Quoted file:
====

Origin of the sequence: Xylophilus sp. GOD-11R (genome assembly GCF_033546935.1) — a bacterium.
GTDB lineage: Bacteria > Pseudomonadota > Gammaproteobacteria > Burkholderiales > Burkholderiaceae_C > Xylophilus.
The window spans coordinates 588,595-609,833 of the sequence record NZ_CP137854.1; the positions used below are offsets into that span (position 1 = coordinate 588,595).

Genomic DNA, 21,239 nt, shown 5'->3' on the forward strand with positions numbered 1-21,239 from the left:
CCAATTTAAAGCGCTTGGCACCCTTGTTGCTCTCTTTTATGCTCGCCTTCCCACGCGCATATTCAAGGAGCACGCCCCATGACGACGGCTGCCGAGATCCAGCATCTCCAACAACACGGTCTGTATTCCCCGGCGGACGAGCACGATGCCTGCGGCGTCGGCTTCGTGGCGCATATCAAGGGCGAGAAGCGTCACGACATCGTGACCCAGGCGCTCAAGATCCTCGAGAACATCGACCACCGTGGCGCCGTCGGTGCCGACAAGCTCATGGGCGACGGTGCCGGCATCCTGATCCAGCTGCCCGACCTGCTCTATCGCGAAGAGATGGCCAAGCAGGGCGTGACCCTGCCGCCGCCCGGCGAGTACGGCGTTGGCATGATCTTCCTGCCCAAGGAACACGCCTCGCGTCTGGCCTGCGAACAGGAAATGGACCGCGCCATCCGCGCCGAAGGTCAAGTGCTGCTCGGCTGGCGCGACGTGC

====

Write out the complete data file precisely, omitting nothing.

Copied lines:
Origin of the sequence: Xylophilus sp. GOD-11R (genome assembly GCF_033546935.1) — a bacterium.
GTDB lineage: Bacteria > Pseudomonadota > Gammaproteobacteria > Burkholderiales > Burkholderiaceae_C > Xylophilus.
The window spans coordinates 588,595-609,833 of the sequence record NZ_CP137854.1; the positions used below are offsets into that span (position 1 = coordinate 588,595).

Genomic DNA, 21,239 nt, shown 5'->3' on the forward strand with positions numbered 1-21,239 from the left:
CCAATTTAAAGCGCTTGGCACCCTTGTTGCTCTCTTTTATGCTCGCCTTCCCACGCGCATATTCAAGGAGCACGCCCCATGACGACGGCTGCCGAGATCCAGCATCTCCAACAACACGGTCTGTATTCCCCGGCGGACGAGCACGATGCCTGCGGCGTCGGCTTCGTGGCGCATATCAAGGGCGAGAAGCGTCACGACATCGTGACCCAGGCGCTCAAGATCCTCGAGAACATCGACCACCGTGGCGCCGTCGGTGCCGACAAGCTCATGGGCGACGGTGCCGGCATCCTGATCCAGCTGCCCGACCTGCTCTATCGCGAAGAGATGGCCAAGCAGGGCGTGACCCTGCCGCCGCCCGGCGAGTACGGCGTTGGCATGATCTTCCTGCCCAAGGAACACGCCTCGCGTCTGGCCTGCGAACAGGAAATGGACCGCGCCATCCGCGCCGAAGGTCAAGTGCTGCTCGGCTGGCGCGACGTGC